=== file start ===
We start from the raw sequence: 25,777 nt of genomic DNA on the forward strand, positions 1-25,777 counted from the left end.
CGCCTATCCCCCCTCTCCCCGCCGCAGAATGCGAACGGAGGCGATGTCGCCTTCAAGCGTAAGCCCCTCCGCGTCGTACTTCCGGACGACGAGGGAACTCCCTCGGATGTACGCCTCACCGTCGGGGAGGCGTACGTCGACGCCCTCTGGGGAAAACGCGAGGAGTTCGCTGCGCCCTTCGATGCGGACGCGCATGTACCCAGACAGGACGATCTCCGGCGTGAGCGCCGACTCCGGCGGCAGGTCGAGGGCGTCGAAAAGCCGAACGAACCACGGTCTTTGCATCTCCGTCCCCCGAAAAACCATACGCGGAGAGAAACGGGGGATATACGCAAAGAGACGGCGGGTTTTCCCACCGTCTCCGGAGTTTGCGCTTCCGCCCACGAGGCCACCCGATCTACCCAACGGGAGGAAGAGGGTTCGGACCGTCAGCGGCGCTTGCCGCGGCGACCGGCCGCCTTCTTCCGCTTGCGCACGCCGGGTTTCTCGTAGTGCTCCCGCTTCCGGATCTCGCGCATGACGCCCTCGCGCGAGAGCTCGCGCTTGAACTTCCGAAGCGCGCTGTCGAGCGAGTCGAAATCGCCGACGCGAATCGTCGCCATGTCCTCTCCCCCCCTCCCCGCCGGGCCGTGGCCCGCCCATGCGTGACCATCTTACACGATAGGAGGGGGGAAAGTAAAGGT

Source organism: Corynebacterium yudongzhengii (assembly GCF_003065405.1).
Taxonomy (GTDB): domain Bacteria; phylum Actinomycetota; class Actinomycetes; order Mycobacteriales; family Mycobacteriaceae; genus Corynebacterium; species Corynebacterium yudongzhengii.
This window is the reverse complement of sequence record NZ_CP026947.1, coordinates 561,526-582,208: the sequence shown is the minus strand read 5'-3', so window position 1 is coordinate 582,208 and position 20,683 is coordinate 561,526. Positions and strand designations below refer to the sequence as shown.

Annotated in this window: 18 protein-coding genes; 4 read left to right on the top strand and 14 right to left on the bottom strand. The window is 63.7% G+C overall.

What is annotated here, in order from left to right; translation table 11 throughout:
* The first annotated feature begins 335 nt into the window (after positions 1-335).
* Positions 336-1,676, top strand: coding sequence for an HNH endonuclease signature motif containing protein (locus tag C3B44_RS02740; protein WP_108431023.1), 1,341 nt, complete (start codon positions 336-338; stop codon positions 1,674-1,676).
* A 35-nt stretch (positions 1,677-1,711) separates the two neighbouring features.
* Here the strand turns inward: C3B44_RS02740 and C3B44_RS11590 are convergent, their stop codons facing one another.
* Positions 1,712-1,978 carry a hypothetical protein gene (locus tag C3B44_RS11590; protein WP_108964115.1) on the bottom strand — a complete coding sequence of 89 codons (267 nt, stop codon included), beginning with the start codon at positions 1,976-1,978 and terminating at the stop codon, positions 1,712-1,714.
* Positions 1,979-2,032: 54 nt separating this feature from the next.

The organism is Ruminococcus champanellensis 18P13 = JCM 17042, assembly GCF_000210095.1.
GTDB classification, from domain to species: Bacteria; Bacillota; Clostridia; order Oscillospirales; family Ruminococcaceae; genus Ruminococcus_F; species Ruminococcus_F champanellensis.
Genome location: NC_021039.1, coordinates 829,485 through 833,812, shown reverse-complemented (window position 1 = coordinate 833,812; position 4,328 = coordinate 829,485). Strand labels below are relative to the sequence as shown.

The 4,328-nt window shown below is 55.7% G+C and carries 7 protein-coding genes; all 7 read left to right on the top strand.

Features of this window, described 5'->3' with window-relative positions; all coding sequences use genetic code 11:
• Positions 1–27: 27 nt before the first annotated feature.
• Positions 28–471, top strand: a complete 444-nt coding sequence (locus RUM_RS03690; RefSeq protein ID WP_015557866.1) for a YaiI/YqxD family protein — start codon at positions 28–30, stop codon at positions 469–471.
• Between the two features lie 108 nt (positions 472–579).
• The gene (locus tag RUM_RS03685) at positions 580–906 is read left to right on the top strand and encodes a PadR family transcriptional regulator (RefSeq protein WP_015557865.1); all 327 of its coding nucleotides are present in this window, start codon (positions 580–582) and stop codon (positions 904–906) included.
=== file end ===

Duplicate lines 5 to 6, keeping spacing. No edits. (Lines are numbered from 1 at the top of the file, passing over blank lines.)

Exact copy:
This window is the reverse complement of sequence record NZ_CP026947.1, coordinates 561,526-582,208: the sequence shown is the minus strand read 5'-3', so window position 1 is coordinate 582,208 and position 20,683 is coordinate 561,526. Positions and strand designations below refer to the sequence as shown.

Annotated in this window: 18 protein-coding genes; 4 read left to right on the top strand and 14 right to left on the bottom strand. The window is 63.7% G+C overall.